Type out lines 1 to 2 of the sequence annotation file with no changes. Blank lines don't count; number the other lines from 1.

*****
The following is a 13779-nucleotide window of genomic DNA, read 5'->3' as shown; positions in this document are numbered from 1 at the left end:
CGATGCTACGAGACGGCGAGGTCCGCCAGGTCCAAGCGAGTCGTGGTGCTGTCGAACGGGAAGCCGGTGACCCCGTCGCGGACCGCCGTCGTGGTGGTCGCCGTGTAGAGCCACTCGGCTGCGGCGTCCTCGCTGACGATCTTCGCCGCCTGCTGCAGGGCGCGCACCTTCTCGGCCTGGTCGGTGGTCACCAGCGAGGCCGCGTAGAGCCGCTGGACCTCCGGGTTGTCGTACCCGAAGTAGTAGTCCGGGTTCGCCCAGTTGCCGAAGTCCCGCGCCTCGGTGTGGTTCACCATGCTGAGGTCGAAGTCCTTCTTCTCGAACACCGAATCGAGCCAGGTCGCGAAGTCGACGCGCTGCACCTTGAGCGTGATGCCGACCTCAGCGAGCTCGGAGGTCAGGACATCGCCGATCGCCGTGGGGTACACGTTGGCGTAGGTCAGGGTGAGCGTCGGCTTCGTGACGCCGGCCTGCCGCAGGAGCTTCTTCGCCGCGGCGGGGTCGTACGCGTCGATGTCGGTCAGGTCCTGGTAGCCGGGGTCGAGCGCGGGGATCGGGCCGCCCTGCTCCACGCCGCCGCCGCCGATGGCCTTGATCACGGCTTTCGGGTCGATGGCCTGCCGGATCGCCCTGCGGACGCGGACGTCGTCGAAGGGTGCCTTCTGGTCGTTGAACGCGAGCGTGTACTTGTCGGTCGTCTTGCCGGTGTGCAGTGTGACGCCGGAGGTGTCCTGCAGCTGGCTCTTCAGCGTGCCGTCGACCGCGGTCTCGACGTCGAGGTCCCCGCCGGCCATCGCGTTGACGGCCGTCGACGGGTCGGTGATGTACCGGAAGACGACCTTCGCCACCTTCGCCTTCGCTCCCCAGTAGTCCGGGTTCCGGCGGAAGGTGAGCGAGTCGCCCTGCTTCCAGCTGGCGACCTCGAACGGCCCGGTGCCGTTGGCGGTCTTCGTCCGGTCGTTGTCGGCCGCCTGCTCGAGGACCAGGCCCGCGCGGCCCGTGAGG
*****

The following is a 13779-nucleotide window of genomic DNA, read 5'->3' as shown; positions in this document are numbered from 1 at the left end:
CGATGCTACGAGACGGCGAGGTCCGCCAGGTCCAAGCGAGTCGTGGTGCTGTCGAACGGGAAGCCGGTGACCCCGTCGCGGACCGCCGTCGTGGTGGTCGCCGTGTAGAGCCACTCGGCTGCGGCGTCCTCGCTGACGATCTTCGCCGCCTGCTGCAGGGCGCGCACCTTCTCGGCCTGGTCGGTGGTCACCAGCGAGGCCGCGTAGAGCCGCTGGACCTCCGGGTTGTCGTACCCGAAGTAGTAGTCCGGGTTCGCCCAGTTGCCGAAGTCCCGCGCCTCGGTGTGGTTCACCATGCTGAGGTCGAAGTCCTTCTTCTCGAACACCGAATCGAGCCAGGTCGCGAAGTCGACGCGCTGCACCTTGAGCGTGATGCCGACCTCAGCGAGCTCGGAGGTCAGGACATCGCCGATCGCCGTGGGGTACACGTTGGCGTAGGTCAGGGTGAGCGTCGGCTTCGTGACGCCGGCCTGCCGCAGGAGCTTCTTCGCCGCGGCGGGGTCGTACGCGTCGATGTCGGTCAGGTCCTGGTAGCCGGGGTCGAGCGCGGGGATCGGGCCGCCCTGCTCCACGCCGCCGCCGCCGATGGCCTTGATCACGGCTTTCGGGTCGATGGCCTGCCGGATCGCCCTGCGGACGCGGACGTCGTCGAAGGGTGCCTTCTGGTCGTTGAACGCGAGCGTGTACTTGTCGGTCGTCTTGCCGGTGTGCAGTGTGACGCCGGAGGTGTCCTGCAGCTGGCTCTTCAGCGTGCCGTCGACCGCGGTCTCGACGTCGAGGTCCCCGCCGGCCATCGCGTTGACGGCCGTCGACGGGTCGGTGATGTACCGGAAGACGACCTTCGCCACCTTCGCCTTCGCTCCCCAGTAGTCCGGGTTCCGGCGGAAGGTGAGCGAGTCGCCCTGCTTCCAGCTGGCGACCTCGAACGGCCCGGTGCCGTTGGCGGTCTTCGTCCGGTCGTTGTCGGCCGCCTGCTCGAGGACCAGGCCCGCGCGGCCCGTGAGG